By contrast, rich Americans would have seen a significant tax benefit. People who earn $200,000 per year or more would see an average tax break of $5,640, or about 1.1% of their income. Nearly all of that is from tax breaks Republicans included in the bill.

Ryan’s façade of being less of an ideologue and more of a serious policy wonk, an image that many in the media have promoted for so long, has been stripped away. The reports that emerged during the run up to the vote that cutting Medicaid was something that he had looked forward to with his friends during his college days revealed his hateful side. What kind of person, while still a college student, dreams of cutting health benefits to the poor? I will tell you. It is someone who belongs to the cult of Ayn Rand and that delirium tends to be at at its strongest in late adolescence and early adulthood.

For the coming week, there will be the usual game of Republicans pretending that they were all united but foiled by the dastardly Democrats, while behind the scenes they will stab each other in the back as they try to avoid blame for the debacle by pointing the finger of blame at others in the party.

So what now? What may happen is that Trump and the Republicans try to sabotage Obamacare administratively and through budget cuts so that it becomes a mess and then claim that it needs to be at least modified and hope that Democrats will go along with them. But I don’t see why Democrats would agree to such a scheme. After all, the Republicans are now in full control and any failures of Obamacare from now on can be laid at their feet, with the famous claim that “they broke it, they own it”.


  1. alanuk says

    I did not see it coming but I did not see Trump or Brexit either. I was wondering if we should be surprised. The Republicans hated Obama but never seemed to be able to articulate what their particular objection was -- they just hated or maybe they were just whipping up hatred to further their own agenda.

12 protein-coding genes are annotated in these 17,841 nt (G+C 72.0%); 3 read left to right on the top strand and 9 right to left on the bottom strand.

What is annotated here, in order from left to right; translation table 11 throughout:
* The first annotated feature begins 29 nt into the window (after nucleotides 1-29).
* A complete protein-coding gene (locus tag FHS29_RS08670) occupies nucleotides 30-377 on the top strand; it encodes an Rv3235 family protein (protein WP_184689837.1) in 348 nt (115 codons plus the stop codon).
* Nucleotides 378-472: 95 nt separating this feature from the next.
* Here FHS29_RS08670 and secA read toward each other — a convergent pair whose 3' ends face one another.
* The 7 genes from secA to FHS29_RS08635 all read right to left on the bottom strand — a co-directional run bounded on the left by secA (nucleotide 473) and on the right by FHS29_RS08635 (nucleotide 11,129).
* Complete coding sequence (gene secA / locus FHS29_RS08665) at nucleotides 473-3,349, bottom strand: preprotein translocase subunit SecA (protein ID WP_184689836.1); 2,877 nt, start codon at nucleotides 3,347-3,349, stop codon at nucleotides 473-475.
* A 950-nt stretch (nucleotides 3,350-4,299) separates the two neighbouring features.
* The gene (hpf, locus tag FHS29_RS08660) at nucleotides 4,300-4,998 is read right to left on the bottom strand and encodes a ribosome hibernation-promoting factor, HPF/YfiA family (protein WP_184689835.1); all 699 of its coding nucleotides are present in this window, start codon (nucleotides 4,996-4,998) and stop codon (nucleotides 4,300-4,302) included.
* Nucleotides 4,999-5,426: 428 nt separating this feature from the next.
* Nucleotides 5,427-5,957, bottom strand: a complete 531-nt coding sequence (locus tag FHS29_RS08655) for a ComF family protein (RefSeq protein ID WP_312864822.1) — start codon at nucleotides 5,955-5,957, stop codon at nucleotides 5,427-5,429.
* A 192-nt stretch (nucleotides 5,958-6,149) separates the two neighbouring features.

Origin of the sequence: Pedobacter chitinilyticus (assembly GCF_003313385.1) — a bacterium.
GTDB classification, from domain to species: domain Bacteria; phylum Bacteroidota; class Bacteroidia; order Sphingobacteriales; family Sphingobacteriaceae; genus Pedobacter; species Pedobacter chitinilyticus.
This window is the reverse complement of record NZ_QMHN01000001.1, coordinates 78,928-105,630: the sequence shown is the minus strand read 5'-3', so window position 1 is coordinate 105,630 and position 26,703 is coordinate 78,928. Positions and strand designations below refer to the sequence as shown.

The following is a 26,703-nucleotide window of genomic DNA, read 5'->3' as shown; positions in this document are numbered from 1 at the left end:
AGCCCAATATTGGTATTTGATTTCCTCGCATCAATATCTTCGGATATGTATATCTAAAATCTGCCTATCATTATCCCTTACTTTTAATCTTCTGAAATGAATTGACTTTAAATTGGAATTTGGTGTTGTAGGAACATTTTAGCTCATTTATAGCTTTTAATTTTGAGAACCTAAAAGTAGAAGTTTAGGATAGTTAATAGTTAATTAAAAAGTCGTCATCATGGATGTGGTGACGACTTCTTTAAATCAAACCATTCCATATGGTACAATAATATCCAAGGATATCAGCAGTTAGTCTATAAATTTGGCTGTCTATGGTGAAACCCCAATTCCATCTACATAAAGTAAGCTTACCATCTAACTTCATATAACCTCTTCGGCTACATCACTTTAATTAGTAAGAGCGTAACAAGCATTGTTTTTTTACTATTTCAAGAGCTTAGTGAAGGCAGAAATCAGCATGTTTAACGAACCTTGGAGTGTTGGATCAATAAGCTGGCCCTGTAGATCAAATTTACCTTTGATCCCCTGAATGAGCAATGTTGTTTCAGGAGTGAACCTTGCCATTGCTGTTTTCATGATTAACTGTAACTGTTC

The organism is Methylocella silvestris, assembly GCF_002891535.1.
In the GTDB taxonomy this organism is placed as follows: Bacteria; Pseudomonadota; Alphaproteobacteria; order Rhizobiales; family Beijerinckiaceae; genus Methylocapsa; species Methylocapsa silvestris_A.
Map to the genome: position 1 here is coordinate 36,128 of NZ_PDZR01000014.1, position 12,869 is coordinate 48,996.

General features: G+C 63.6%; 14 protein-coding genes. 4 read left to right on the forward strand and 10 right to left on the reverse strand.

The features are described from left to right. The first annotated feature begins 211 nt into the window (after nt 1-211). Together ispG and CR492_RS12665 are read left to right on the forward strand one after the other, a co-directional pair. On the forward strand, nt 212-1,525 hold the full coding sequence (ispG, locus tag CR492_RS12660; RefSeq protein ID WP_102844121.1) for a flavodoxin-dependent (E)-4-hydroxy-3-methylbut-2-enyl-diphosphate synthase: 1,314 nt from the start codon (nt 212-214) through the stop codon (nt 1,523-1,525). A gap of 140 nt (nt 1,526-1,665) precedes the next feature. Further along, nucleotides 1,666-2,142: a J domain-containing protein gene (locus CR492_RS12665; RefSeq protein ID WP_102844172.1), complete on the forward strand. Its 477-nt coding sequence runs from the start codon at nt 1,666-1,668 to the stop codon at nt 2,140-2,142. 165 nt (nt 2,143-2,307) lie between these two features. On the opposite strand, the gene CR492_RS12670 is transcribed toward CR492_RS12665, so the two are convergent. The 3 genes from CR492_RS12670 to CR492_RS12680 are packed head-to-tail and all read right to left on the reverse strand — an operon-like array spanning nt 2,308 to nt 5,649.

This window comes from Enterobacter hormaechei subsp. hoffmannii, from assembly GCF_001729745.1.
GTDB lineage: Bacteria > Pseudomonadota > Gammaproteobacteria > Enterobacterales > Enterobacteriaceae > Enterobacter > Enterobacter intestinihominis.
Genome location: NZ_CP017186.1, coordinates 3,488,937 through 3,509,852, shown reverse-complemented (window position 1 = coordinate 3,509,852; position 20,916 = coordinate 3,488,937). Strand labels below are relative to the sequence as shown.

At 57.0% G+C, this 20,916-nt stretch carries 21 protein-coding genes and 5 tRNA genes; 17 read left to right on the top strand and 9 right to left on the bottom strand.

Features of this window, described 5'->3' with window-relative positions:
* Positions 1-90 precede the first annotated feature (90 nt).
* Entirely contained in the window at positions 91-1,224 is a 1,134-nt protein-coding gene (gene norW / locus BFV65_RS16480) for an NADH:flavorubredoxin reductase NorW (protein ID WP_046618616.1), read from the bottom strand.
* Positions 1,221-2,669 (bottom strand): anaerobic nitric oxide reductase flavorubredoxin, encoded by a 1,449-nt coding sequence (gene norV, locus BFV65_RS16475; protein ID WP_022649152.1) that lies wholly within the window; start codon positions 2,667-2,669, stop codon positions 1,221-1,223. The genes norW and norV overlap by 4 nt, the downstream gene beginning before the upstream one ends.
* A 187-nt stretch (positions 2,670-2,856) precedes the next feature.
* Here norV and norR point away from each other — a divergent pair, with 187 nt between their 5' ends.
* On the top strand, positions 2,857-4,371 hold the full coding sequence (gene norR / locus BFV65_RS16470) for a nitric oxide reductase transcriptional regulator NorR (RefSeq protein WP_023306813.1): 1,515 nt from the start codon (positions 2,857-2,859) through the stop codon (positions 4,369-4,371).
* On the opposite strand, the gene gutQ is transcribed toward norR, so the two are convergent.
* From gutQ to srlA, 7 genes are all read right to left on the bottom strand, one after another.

This hatred manifested itself in their attempts to thwart everything that Obama tried to do, up to and including shutting down the government altogether.
    There is nothing in their actions that seems like any sort of strategy aimed at achieving some worthwhile end, even one that seems worthwhile in their own eyes. Their aim seems to be to do as much harm as possible to anyone who is not a member of their gang.
    They have spent years doing as much as possible to wreak the workings of Congress. Perhaps it was because of Obama but could it simply be because that is the sort of people they are?

  2. machintelligence says

    Trump says that Obamacare is doomed to explode. I’m sure he will be placing the dynamite and lighting the fuse.
    Since Trump had no health care plan (and really could not care less) he was forced to use Paul Ryan’s wet dream of a healthcare reform bill. It offended Republicans across the spectrum of their party and the tea party types weren’t in any mood to be bullied so they revolted. Conservative Republicans are indeed revolting.

  3. Johnny Vector says

    I really didn’t see any way it could pass. There were two groups opposing it: the Freedom Caucus types, who were terrified of being primaried if they kept any part of the existing system, and the “moderates” (those in less gerrymandered districts, whose constituents would be badly screwed by any type of replacement). Both groups were larger in number than the Republican numerical advantage in the house. There’s no way to satisfy both groups, so there’s no way to make the numbers work.

    This is what comes of saying “no” for 7 years, and not actually having a plan. It’s kind of like climate denial. No coherent argument against the other side, just RAAARR EVIL BAD GRRR!!

  4. hyphenman says


    Someone who did see this coming had a unique perspective: former Speaker John Boehner who said a month ago:

    In the 25 years I served in the United States Congress, Republicans never, ever, one time, agreed on what a healthcare proposal should look like. Not once.